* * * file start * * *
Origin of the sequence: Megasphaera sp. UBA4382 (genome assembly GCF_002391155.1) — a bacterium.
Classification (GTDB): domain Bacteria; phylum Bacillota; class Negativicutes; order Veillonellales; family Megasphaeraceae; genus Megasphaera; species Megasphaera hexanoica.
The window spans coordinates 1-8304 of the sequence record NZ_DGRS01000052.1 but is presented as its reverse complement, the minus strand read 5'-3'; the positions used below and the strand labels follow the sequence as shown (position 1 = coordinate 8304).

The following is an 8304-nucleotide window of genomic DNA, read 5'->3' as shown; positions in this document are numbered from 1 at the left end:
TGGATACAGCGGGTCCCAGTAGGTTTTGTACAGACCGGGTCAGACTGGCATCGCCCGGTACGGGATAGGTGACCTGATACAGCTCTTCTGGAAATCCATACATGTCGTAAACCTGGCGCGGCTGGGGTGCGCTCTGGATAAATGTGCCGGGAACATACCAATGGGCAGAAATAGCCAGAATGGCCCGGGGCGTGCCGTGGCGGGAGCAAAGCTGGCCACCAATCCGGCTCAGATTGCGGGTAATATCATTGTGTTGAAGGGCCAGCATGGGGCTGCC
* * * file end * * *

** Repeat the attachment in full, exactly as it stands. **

Origin of the sequence: Megasphaera sp. UBA4382 (genome assembly GCF_002391155.1) — a bacterium.
Classification (GTDB): domain Bacteria; phylum Bacillota; class Negativicutes; order Veillonellales; family Megasphaeraceae; genus Megasphaera; species Megasphaera hexanoica.
The window spans coordinates 1-8304 of the sequence record NZ_DGRS01000052.1 but is presented as its reverse complement, the minus strand read 5'-3'; the positions used below and the strand labels follow the sequence as shown (position 1 = coordinate 8304).

The following is an 8304-nucleotide window of genomic DNA, read 5'->3' as shown; positions in this document are numbered from 1 at the left end:
TGGATACAGCGGGTCCCAGTAGGTTTTGTACAGACCGGGTCAGACTGGCATCGCCCGGTACGGGATAGGTGACCTGATACAGCTCTTCTGGAAATCCATACATGTCGTAAACCTGGCGCGGCTGGGGTGCGCTCTGGATAAATGTGCCGGGAACATACCAATGGGCAGAAATAGCCAGAATGGCCCGGGGCGTGCCGTGGCGGGAGCAAAGCTGGCCACCAATCCGGCTCAGATTGCGGGTAATATCATTGTGTTGAAGGGCCAGCATGGGGCTGCC